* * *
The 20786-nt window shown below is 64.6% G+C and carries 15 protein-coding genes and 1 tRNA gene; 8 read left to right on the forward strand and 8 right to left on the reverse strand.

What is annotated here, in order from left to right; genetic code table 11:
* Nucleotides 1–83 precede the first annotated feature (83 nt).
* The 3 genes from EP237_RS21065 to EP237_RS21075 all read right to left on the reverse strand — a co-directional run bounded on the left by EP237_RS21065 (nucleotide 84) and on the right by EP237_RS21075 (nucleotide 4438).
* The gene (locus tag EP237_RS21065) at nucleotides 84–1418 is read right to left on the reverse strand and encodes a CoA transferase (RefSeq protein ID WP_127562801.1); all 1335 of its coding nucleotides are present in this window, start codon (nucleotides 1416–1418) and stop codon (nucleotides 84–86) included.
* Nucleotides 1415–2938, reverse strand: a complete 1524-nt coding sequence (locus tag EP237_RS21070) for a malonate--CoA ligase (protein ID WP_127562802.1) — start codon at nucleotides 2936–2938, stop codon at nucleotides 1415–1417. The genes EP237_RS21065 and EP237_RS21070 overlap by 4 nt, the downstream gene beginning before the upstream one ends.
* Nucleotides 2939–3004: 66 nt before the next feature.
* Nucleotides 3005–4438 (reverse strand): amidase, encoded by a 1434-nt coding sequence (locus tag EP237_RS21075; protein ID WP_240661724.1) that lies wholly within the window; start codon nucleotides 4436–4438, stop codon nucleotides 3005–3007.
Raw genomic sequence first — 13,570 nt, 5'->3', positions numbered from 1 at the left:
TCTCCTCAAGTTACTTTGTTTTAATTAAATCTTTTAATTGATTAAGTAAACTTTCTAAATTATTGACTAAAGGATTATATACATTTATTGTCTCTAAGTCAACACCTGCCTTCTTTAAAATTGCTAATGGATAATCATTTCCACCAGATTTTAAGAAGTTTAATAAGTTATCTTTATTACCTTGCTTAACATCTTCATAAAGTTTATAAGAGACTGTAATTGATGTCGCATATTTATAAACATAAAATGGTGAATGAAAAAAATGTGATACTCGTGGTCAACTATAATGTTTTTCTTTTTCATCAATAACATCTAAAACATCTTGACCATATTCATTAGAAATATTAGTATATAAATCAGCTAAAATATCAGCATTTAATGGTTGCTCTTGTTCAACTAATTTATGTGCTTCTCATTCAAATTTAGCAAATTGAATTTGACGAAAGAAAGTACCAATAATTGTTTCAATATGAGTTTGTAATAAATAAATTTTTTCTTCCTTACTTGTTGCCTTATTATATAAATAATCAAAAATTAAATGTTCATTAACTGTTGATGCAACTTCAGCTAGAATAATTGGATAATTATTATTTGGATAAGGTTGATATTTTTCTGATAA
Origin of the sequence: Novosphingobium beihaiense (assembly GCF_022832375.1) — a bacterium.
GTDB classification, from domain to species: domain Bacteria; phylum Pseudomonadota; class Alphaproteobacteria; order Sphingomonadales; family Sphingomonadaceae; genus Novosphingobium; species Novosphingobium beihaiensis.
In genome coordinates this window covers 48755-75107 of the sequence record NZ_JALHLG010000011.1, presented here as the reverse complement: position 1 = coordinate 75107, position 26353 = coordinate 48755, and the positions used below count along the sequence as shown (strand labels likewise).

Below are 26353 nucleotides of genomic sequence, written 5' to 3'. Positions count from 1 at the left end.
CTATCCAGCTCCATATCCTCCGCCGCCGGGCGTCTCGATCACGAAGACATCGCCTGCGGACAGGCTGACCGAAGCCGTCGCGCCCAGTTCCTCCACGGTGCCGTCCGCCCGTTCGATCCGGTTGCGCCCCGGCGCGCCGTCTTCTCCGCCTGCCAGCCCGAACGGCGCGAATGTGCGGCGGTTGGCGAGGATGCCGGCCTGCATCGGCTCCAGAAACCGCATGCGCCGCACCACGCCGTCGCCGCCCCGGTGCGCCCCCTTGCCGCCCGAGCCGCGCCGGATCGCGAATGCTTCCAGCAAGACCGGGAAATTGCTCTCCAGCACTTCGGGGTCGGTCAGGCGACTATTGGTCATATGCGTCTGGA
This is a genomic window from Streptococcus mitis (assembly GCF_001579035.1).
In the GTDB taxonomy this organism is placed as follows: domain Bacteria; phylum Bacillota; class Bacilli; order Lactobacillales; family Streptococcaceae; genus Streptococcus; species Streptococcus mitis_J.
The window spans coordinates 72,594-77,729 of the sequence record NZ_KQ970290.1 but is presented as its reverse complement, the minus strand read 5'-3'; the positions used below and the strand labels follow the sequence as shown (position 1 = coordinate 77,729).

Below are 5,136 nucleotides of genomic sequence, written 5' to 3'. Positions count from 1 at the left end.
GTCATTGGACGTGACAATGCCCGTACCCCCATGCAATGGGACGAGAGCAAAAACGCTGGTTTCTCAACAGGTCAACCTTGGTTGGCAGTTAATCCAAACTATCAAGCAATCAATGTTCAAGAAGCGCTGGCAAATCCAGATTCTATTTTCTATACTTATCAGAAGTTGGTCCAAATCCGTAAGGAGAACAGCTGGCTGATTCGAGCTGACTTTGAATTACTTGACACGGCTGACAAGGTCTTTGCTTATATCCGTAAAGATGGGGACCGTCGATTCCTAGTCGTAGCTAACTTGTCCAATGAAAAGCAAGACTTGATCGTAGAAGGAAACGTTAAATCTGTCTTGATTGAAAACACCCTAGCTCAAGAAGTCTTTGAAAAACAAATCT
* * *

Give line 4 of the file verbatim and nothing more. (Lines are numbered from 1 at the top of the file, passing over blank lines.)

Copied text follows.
* The 3 genes from EP237_RS21065 to EP237_RS21075 all read right to left on the reverse strand — a co-directional run bounded on the left by EP237_RS21065 (nucleotide 84) and on the right by EP237_RS21075 (nucleotide 4438).